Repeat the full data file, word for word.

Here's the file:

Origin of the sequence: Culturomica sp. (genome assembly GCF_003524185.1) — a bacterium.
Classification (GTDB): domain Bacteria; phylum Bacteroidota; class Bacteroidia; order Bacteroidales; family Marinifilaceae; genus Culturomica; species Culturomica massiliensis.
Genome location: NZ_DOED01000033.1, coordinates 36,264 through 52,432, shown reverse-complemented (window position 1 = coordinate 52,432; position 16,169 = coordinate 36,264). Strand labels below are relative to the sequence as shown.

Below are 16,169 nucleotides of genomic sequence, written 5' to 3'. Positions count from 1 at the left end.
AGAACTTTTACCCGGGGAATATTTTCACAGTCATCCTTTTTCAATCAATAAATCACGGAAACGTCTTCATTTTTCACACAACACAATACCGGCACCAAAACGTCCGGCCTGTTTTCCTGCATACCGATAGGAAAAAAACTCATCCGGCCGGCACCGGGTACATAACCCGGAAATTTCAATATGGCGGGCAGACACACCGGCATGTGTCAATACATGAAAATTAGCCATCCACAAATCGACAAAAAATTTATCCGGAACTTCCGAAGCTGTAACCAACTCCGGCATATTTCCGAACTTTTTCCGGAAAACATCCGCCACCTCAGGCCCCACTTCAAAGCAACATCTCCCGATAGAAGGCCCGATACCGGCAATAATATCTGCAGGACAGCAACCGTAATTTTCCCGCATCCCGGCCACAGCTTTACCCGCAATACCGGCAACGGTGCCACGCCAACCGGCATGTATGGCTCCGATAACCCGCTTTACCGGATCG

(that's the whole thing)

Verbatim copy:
Origin of the sequence: Culturomica sp. (genome assembly GCF_003524185.1) — a bacterium.
Classification (GTDB): domain Bacteria; phylum Bacteroidota; class Bacteroidia; order Bacteroidales; family Marinifilaceae; genus Culturomica; species Culturomica massiliensis.
Genome location: NZ_DOED01000033.1, coordinates 36,264 through 52,432, shown reverse-complemented (window position 1 = coordinate 52,432; position 16,169 = coordinate 36,264). Strand labels below are relative to the sequence as shown.

Below are 16,169 nucleotides of genomic sequence, written 5' to 3'. Positions count from 1 at the left end.
AGAACTTTTACCCGGGGAATATTTTCACAGTCATCCTTTTTCAATCAATAAATCACGGAAACGTCTTCATTTTTCACACAACACAATACCGGCACCAAAACGTCCGGCCTGTTTTCCTGCATACCGATAGGAAAAAAACTCATCCGGCCGGCACCGGGTACATAACCCGGAAATTTCAATATGGCGGGCAGACACACCGGCATGTGTCAATACATGAAAATTAGCCATCCACAAATCGACAAAAAATTTATCCGGAACTTCCGAAGCTGTAACCAACTCCGGCATATTTCCGAACTTTTTCCGGAAAACATCCGCCACCTCAGGCCCCACTTCAAAGCAACATCTCCCGATAGAAGGCCCGATACCGGCAATAATATCTGCAGGACAGCAACCGTAATTTTCCCGCATCCCGGCCACAGCTTTACCCGCAATACCGGCAACGGTGCCACGCCAACCGGCATGTATGGCTCCGATAACCCGCTTTACCGGATCG